In the shadows, I could see Macon gesture at the table. “Leah, why don’t you take the seat on Ethan’s left?” By the time I turned, an empty chair had appeared between Link and me, and Leah Ravenwood was in it.

  “Hey, Leah.” Link saluted her. Her eyes widened as she noticed the change in him. I wondered if she could sense her own kind.

  “Welcome, brother.” Her black hair fell out of the ponytail at her neck, and for a second I remembered the nurse at County Care.

  “Leah. It was you with Aunt Prue.”

  “Shh. We have more important things to discuss.” She squeezed my hand and winked, which was her way of answering the question. It had been Leah watching over my aunt for me.

  “Thank you.”

  “It’s nothing. I just do as I’m told.” She was lying. Leah was as independent as Lena.

  “You never do what you’re told.”

  She laughed. “Fine, then I do as I like. And I like to keep an eye on my family. My family, your family, it’s all the same.”

  Before I could say anything else, Ridley burst into the room, wearing something that looked more like underwear than clothes. The candles flamed up for a second; Ridley still managed to have an effect on this room.

  “I don’t see my name on any of the place cards. But I know I was invited to the party. Right, Uncle M?”

  “You’re more than welcome to join us.” Macon sounded calm. He was probably used to Ridley’s outbursts by now.

  “What exactly are you wearing, sweetheart?” Aunt Del raised a hand to her eye, as if she was having trouble seeing any clothes on Ridley’s body at all.

  Ridley unwrapped a piece of gum, tossing the wrapper onto the table. “So, which is it? Welcome or invited? I like to know the size of the snub. I sulk better that way.”

  “Ravenwood is your home now, Ridley.” Macon tapped his fingers impatiently but smiled as if he had all the time in the world.

  “Actually, Ravenwood belongs to my cousin, Uncle M. Since you gave it to her and blew off the rest of us.” She was on a serious rampage tonight. “What, no grub? Oh, that’s right. Kitchen isn’t herself. None of you supernatural types are. Ironic, isn’t it? I’m in a room full of all these über-powerful people, and you can’t manage to get dinner on the table.”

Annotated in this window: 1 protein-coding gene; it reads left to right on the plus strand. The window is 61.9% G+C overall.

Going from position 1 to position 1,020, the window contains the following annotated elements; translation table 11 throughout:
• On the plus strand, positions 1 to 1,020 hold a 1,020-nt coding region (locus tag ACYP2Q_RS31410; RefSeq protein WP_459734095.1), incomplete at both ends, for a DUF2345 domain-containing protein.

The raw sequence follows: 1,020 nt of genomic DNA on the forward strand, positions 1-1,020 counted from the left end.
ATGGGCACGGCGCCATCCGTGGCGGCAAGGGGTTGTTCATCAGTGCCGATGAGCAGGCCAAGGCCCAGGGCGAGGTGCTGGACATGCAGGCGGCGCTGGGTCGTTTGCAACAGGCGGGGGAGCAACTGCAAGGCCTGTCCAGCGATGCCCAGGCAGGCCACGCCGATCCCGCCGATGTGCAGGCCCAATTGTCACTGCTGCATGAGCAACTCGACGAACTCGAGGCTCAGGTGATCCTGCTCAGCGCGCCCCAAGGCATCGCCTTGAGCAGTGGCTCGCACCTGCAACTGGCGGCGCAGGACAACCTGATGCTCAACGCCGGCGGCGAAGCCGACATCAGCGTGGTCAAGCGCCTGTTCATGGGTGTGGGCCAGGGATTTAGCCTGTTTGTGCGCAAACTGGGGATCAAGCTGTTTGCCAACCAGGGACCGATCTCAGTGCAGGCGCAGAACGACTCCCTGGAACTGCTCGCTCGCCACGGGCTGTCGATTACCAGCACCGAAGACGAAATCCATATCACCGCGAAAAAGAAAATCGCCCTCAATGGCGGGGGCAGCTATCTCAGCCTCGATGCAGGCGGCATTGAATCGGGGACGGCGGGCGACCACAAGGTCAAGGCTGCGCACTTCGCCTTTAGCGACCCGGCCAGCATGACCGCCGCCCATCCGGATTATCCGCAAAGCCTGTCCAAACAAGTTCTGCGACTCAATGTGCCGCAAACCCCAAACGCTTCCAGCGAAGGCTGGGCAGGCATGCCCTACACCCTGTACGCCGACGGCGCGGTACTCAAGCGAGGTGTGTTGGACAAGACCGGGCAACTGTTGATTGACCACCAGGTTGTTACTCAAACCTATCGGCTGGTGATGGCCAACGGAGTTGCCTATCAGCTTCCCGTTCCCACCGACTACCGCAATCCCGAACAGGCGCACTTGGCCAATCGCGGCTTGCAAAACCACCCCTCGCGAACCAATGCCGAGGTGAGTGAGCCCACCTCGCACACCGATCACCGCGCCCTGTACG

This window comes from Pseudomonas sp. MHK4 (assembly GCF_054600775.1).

“The mouth on that girl.” Aunt Del shook her head.

  Macon gestured for Ridley to sit down. “I would appreciate it if you could be respectful of the minor… issues we all seem to be having.”

  “Whatever.” Ridley dismissed Macon with a wave of her hot-pink nails. “Let’s get this party started.” She hitched up the strap of whatever it was she had on. Even by Ridley’s standards, she wasn’t wearing much.

  “Aren’t you cold?” Aunt Del whispered.

  “It’s vintage,” Ridley snapped.

  “From what? The Moulin Rouge?” Liv stood in the doorway, her arms full of books.

  Ridley flicked Liv’s braid as she stepped past Liv to the nearest open seat. “As a matter of fact, Pippi—”

  “Please.” Macon silenced both of them with a look. “I’m impressed with the theatrics, Ridley. A bit less so with the costume. Now, if you’d take a seat.” Macon sighed. “Olivia, thank you for joining us.”

  Ridley squeezed into the chair that had appeared next to Link, ignoring him as attentively as possible. He winked. “Don’t know what kinda store Moo Landrews is, but if they get one at the mall in Summerville, I’m gettin’ your birthday present there.” Ridley kept her eyes fixed in front of her, pretending not to notice him noticing her.

  Macon began. “Olivia, did you feel the tremors?”